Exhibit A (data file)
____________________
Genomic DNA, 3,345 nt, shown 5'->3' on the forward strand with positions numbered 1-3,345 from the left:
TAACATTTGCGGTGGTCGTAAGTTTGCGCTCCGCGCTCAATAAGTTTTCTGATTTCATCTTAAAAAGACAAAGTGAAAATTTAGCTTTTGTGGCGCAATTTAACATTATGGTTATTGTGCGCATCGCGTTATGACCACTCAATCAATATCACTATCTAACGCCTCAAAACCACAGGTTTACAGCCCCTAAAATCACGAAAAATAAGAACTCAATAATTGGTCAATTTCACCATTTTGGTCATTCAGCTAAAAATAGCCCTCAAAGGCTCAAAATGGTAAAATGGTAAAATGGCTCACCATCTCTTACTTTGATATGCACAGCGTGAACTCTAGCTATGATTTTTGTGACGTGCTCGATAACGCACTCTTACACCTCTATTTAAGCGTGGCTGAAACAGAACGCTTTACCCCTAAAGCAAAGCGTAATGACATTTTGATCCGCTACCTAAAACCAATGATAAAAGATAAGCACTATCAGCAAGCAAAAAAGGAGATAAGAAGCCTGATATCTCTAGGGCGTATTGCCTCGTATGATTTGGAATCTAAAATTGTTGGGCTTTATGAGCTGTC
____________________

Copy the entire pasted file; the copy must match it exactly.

Genomic DNA, 3,345 nt, shown 5'->3' on the forward strand with positions numbered 1-3,345 from the left:
TAACATTTGCGGTGGTCGTAAGTTTGCGCTCCGCGCTCAATAAGTTTTCTGATTTCATCTTAAAAAGACAAAGTGAAAATTTAGCTTTTGTGGCGCAATTTAACATTATGGTTATTGTGCGCATCGCGTTATGACCACTCAATCAATATCACTATCTAACGCCTCAAAACCACAGGTTTACAGCCCCTAAAATCACGAAAAATAAGAACTCAATAATTGGTCAATTTCACCATTTTGGTCATTCAGCTAAAAATAGCCCTCAAAGGCTCAAAATGGTAAAATGGTAAAATGGCTCACCATCTCTTACTTTGATATGCACAGCGTGAACTCTAGCTATGATTTTTGTGACGTGCTCGATAACGCACTCTTACACCTCTATTTAAGCGTGGCTGAAACAGAACGCTTTACCCCTAAAGCAAAGCGTAATGACATTTTGATCCGCTACCTAAAACCAATGATAAAAGATAAGCACTATCAGCAAGCAAAAAAGGAGATAAGAAGCCTGATATCTCTAGGGCGTATTGCCTCGTATGATTTGGAATCTAAAATTGTTGGGCTTTATGAGCTGTC